This road is being constructed in three distinct sections. The one that concerns the canal is the centre section, which is the joint responsibility of Hampshire County Council and Surrey County Council: SCC are the project
managers. Planning of the route is now well in hand. The road will cross the Basingstoke Canal at Ash embankment. The original plan was that six locks were to be constructed so that a short section of the canal would be lowered to the level of the Blackwater River and the road would pass over on a bridge. When SCC published their plans it was claimed that locks would be cheaper than an aqueduct.
This scheme was totally unacceptable to the Society, the Basingstoke Canal Boat Club and The Canal Authority, since there were so many disadvantages and in our opinion construction of the locks would cost more than the construction of an aqueduct. As for the disadvantages, there was a risk that the canal water
would be polluted by water from the river since the Blackwater is said to be the second most polluted in the Thames Valley. Negotiating six locks would have added about 1.5 hours cruising time across the embankment, and maintenance costs would be increased for all time, both by work on the locks and the need to have permanent lock keepers on station. If there was a need to deal with an emergency by moving a boat to the east of the embankment, delay caused by the need to negotiate six locks could have been very inconvenient. The mind boggles at what damage vandals could do to unattended locks and the pumps and other equipment that would be required.
The Society produced a 30 page paper to state their
views and criticisms of the SCC proposal. In that
paper were listed the principal objections to the proposed locks, an analysis of the SCC costings. A
revised costing was included based on our own experience and comparatives provided by our contacts in BWB and other organisations with direct information about costs of building aqueducts and locks. This
confirmed our view that an aqueduct would cost less than six locks with all the pumps and control equipment etc.
It is argued that the shorter the time allowed for the closure of the canal the greater will be the cost of construction. Conversely the longer the time allowed for closure, within limits, the construction cost will be lower, but there will be greater inconvenience for canal users and canal management. The Society have [sic] made representations about this since there are several precedents, in one case - the North Circular Road under the Grand Union (1933) - there was no closure at all! The solution will be typically British, a compromise. Currently it would appear that the best deal that can be concluded is closure for nine months. This is pretty unsatisfactory for canal users, but discussions continue.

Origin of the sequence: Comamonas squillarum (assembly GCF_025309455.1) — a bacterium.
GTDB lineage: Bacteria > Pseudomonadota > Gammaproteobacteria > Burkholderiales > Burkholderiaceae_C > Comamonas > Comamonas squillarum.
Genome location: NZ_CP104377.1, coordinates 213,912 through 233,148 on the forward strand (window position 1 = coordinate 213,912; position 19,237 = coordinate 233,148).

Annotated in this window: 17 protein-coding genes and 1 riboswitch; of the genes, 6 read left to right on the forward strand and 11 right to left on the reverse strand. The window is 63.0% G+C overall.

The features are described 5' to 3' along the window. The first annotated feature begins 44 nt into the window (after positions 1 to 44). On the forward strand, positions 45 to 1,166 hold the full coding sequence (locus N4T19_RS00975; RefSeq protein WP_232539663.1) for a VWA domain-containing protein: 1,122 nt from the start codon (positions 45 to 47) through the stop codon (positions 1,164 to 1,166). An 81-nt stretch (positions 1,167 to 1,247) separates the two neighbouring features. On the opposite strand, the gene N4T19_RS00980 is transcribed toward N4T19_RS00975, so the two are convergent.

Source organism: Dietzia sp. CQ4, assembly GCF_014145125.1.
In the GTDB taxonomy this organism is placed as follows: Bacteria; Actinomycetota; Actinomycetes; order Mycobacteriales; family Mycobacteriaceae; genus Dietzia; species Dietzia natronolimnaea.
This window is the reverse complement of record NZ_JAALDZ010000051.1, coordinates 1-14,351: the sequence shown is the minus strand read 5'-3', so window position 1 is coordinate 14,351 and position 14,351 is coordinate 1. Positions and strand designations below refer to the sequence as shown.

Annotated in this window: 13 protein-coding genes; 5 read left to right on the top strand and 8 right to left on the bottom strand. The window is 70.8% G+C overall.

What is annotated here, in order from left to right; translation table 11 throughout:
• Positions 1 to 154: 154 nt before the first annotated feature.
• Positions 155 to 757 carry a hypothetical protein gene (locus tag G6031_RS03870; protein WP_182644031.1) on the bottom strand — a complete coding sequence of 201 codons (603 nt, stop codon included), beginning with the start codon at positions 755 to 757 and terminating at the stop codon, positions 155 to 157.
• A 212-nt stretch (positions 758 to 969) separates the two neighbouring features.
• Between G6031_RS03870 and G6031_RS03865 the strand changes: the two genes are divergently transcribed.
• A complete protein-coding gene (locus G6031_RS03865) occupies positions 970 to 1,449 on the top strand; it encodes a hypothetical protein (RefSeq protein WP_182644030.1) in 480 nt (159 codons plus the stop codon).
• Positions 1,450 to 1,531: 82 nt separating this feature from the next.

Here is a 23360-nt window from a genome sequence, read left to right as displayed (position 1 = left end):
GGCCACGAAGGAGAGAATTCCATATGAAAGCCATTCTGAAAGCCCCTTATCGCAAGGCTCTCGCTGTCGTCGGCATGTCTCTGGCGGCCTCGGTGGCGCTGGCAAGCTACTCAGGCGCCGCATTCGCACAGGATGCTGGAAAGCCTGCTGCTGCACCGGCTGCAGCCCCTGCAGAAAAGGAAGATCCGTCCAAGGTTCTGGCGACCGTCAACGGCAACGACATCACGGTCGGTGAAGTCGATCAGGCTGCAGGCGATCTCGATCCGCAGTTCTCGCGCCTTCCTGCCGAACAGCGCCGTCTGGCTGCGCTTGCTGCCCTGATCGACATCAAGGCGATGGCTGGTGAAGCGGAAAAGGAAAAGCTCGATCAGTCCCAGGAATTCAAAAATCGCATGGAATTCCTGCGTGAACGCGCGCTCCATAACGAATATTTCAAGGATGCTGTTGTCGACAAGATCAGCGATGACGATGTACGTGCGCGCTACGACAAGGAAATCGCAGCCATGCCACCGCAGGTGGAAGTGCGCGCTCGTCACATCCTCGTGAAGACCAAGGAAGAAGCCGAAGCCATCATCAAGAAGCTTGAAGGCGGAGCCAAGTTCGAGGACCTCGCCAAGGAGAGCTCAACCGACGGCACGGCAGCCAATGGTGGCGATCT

Our case was accepted by SCC and all plans for locks were dropped. The road will be built in a concrete trough slightly below ground level to accommodate the headroom required by traffic under the aqueduct, pumps will be installed to clear the trough of water during rain storms. Discussion now is about the length of time the channel will be closed for building the aqueduct.
The design of the aqueduct is well in hand. A pictorial drawing has been produced by SCC together with a model built to about 4mm scale. A photograph of the model is reproduced in this issue of the 'News'. As can be seen the most outstanding feature of the proposed design is the 'cable stayed' suspension. It has been suggested that this proposal is not appropriate for the site, which is a vast plain area and the tower for the cable staying will be too obtrusive. But SCC state they intend to consult the Fine Arts Commission about the
design and problems of that nature may be resolved in